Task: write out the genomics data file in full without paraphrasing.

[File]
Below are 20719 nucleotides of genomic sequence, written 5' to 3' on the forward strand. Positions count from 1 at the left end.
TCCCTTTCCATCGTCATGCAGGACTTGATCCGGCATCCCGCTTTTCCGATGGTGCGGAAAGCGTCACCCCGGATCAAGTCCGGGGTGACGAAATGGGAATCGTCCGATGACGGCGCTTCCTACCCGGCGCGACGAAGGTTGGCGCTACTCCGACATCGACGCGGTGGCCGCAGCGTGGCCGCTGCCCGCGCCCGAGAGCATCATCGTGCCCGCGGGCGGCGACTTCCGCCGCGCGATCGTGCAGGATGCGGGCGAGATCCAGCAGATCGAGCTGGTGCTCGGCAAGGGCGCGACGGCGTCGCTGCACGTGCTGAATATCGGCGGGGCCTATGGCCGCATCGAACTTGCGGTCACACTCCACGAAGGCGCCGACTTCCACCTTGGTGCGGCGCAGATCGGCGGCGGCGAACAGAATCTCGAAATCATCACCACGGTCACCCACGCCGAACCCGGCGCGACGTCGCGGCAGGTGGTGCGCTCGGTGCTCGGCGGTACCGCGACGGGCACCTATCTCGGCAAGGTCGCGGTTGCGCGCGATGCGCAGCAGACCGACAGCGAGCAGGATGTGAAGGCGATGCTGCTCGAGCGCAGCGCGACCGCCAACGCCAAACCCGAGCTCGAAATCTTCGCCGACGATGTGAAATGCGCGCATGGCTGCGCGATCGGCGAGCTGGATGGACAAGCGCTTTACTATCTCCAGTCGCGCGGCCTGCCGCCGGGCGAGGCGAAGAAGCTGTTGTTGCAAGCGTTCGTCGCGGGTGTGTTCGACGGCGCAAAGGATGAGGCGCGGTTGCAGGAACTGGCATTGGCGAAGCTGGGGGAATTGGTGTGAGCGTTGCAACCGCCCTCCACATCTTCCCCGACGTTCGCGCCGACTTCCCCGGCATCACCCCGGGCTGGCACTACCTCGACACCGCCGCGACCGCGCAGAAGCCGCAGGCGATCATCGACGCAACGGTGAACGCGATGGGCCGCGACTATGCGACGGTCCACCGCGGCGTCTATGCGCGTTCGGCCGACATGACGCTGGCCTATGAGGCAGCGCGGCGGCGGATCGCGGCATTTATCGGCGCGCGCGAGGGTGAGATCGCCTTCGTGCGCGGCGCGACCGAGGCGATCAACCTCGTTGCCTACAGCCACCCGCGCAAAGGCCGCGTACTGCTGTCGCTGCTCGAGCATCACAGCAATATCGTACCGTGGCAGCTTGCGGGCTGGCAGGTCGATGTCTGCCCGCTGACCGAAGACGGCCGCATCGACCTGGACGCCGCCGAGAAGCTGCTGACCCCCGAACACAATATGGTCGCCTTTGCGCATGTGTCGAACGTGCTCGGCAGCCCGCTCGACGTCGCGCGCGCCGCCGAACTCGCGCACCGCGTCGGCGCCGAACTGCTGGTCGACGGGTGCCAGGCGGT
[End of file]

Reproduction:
Below are 20719 nucleotides of genomic sequence, written 5' to 3' on the forward strand. Positions count from 1 at the left end.
TCCCTTTCCATCGTCATGCAGGACTTGATCCGGCATCCCGCTTTTCCGATGGTGCGGAAAGCGTCACCCCGGATCAAGTCCGGGGTGACGAAATGGGAATCGTCCGATGACGGCGCTTCCTACCCGGCGCGACGAAGGTTGGCGCTACTCCGACATCGACGCGGTGGCCGCAGCGTGGCCGCTGCCCGCGCCCGAGAGCATCATCGTGCCCGCGGGCGGCGACTTCCGCCGCGCGATCGTGCAGGATGCGGGCGAGATCCAGCAGATCGAGCTGGTGCTCGGCAAGGGCGCGACGGCGTCGCTGCACGTGCTGAATATCGGCGGGGCCTATGGCCGCATCGAACTTGCGGTCACACTCCACGAAGGCGCCGACTTCCACCTTGGTGCGGCGCAGATCGGCGGCGGCGAACAGAATCTCGAAATCATCACCACGGTCACCCACGCCGAACCCGGCGCGACGTCGCGGCAGGTGGTGCGCTCGGTGCTCGGCGGTACCGCGACGGGCACCTATCTCGGCAAGGTCGCGGTTGCGCGCGATGCGCAGCAGACCGACAGCGAGCAGGATGTGAAGGCGATGCTGCTCGAGCGCAGCGCGACCGCCAACGCCAAACCCGAGCTCGAAATCTTCGCCGACGATGTGAAATGCGCGCATGGCTGCGCGATCGGCGAGCTGGATGGACAAGCGCTTTACTATCTCCAGTCGCGCGGCCTGCCGCCGGGCGAGGCGAAGAAGCTGTTGTTGCAAGCGTTCGTCGCGGGTGTGTTCGACGGCGCAAAGGATGAGGCGCGGTTGCAGGAACTGGCATTGGCGAAGCTGGGGGAATTGGTGTGAGCGTTGCAACCGCCCTCCACATCTTCCCCGACGTTCGCGCCGACTTCCCCGGCATCACCCCGGGCTGGCACTACCTCGACACCGCCGCGACCGCGCAGAAGCCGCAGGCGATCATCGACGCAACGGTGAACGCGATGGGCCGCGACTATGCGACGGTCCACCGCGGCGTCTATGCGCGTTCGGCCGACATGACGCTGGCCTATGAGGCAGCGCGGCGGCGGATCGCGGCATTTATCGGCGCGCGCGAGGGTGAGATCGCCTTCGTGCGCGGCGCGACCGAGGCGATCAACCTCGTTGCCTACAGCCACCCGCGCAAAGGCCGCGTACTGCTGTCGCTGCTCGAGCATCACAGCAATATCGTACCGTGGCAGCTTGCGGGCTGGCAGGTCGATGTCTGCCCGCTGACCGAAGACGGCCGCATCGACCTGGACGCCGCCGAGAAGCTGCTGACCCCCGAACACAATATGGTCGCCTTTGCGCATGTGTCGAACGTGCTCGGCAGCCCGCTCGACGTCGCGCGCGCCGCCGAACTCGCGCACCGCGTCGGCGCCGAACTGCTGGTCGACGGGTGCCAGGCGGT